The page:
The Parsha of Beha'aloscha
concludes with the story of Miriam, who spoke lashon
hora (gossip) and was consequently punished. "She
was quarantined for seven days," reads chapter 12,
verse 15. In reasoning the length of her punishment, the
Torah applies the logic of a "Kal Va'Chomer"
(which means something like, if 'a', then all the more so 'b').
In this case, a kal va'chomer is used to say, "were
Miriam's father to spit in her face, would she not be humiliated
for seven days?" Since (a) is true, then all the more
so, (b) she should be quarantined outside the camp for seven days,
for speaking lashon hora.
The Talmud, (Zevachim 69B) acknowledges
this verse as the biblical source for validating the use of a kal
va'chomer in the determination of halacha (Jewish
law). However, if we are assuming that a legitimate
kal va'chomer was used in determining Miriam's punishment,
then this contradicts another Talmudic ruling (in Tractate Makkos
5.b). This ruling states that deliverance
of a punishment cannot rely on the legal power of a kal va'chomer.
The Korban Aharon explains
that this ruling in Makkos is valid only when the kal
va'chomer is a manifestation of the human thought process,
since it is not a direct expression of Hashem's word.
It is very sensible to be suspicious of possible mistakes
and problems due to man's finite comprehension. Therefore,
it would not be right to subject someone to a punishment based on
a method that is woven with threads of skepticism.
On the other hand, if the kal va'chomer is written
explicitly in the Torah, it is reflective of the infinite wisdom
of Hashem, insuring its complete reliability. Thus, the
ruling in Makkos would not apply and it can be used as
a basis of a punishment.
Some commentators are not content
with this explanation. After all, the Tractate Zevachim
gives the kal va'chomer of our Parsha universal significance
as the source from where the Rabbis receive permission to make their
own kal va'chomer.
The Satmar Rav, in his Divrei
Yoel uses an entirely different approach to resolve
this contradiction between the tractates. He bases it on a principle
from the Magid Mishna.
Commandments fall into two categories,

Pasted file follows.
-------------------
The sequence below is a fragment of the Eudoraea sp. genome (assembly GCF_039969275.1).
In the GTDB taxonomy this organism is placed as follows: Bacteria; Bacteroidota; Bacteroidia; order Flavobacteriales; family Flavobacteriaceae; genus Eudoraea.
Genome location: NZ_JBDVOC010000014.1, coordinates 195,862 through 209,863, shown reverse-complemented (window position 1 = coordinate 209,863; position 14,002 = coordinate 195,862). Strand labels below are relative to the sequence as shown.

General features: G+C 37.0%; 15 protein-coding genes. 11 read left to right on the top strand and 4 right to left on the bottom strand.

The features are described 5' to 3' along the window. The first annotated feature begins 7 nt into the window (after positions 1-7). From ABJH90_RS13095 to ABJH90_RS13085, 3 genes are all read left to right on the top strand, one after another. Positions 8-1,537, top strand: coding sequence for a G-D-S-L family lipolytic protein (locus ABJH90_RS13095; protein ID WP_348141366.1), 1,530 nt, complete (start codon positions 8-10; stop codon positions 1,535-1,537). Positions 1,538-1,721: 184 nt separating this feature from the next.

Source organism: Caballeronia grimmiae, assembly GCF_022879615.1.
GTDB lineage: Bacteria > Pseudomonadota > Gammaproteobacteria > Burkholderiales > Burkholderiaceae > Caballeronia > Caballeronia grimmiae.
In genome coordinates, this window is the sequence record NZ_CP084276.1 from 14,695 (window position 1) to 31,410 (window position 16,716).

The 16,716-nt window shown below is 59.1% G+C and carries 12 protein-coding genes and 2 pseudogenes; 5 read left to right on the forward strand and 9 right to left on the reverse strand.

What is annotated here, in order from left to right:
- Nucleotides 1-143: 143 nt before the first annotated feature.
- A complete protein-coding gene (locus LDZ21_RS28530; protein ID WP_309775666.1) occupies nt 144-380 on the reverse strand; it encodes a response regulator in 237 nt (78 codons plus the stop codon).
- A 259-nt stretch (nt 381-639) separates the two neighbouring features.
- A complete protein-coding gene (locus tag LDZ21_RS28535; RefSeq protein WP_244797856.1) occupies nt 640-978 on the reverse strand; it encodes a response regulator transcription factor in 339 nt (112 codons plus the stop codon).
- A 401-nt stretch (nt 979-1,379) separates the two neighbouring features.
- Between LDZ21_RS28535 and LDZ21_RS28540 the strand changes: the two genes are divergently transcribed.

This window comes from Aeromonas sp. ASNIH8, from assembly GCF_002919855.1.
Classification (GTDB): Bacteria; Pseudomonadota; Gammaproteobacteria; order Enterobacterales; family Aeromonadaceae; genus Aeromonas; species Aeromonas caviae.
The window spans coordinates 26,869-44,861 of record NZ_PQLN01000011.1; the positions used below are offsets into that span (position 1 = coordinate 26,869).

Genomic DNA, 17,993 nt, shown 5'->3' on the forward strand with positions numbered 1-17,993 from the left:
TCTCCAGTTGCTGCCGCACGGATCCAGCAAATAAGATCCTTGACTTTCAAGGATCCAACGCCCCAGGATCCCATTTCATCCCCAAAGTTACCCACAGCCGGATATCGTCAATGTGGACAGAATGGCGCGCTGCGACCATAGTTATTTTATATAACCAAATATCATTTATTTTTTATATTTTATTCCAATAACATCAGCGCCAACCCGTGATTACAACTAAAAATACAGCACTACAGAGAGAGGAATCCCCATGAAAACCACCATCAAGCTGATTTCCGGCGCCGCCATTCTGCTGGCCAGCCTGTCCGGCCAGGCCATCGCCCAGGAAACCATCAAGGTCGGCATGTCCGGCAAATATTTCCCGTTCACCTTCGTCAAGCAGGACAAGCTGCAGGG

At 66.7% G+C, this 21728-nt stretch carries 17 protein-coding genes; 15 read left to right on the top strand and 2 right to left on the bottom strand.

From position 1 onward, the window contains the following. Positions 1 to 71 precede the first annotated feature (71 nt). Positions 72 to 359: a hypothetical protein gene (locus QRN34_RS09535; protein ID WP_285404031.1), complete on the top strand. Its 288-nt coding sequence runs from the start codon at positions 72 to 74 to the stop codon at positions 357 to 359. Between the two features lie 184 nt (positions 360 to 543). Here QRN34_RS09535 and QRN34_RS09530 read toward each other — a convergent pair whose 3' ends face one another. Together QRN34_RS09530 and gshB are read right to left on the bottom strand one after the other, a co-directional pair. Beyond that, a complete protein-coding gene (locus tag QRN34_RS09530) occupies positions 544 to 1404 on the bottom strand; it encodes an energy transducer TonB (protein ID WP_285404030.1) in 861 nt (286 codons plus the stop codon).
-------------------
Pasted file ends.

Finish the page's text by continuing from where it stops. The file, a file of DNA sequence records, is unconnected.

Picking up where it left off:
positive (do . . . ) and negative (do not do . . . ).
Normally, when the Torah explicitly
states an issur (prohibition) as "do not
do . . ." the punishment is lashes. The Torah
does not need to write this, as it is implicit in the definition
of a negative commandment. On the other hand, when the
Torah issues a positive commandment with the phrase "do . .
." an actual prohibition is not explicitly stated; it is merely
implied. Unless the Torah clearly delivers a punishment
for the transgression, transgressors contract the sin, but receive
In these situations,according to the
Maggid Mishnah, a kal va'chomer can be used to derive
the punishment. In other words, when the Torah depicts
a prohibition without a corresponding punishment, then a kal
va'chomer, if available, will have the power to define the
punishment. (This principle is not operative with respect
to sentencing one to death. Then an explicit statement is required.)
The Divrei Yoel
explains that refraining from speaking lashon hora is written
as a positive commandment according to the Ramban,
in his comments on the Book of Mitzvahs of the
makes the presumption based on a "Sifra"
which cites the verse "remember that which Hashem
did to Miriam" the Ramban interprets the
word "remember" to connote "do this," a positive
commandant against speaking lashon hora. Since
the Torah already depicts the prohibition of lashon hora
in a way that suggests no punishment,therefore according to the
Maggid Mishnah the kal va'chomer in our Parsha
can be appropriately used for punishment.
May we only commit
Mitzvos and be deserving of reward in this world and the world to
June 24, 1997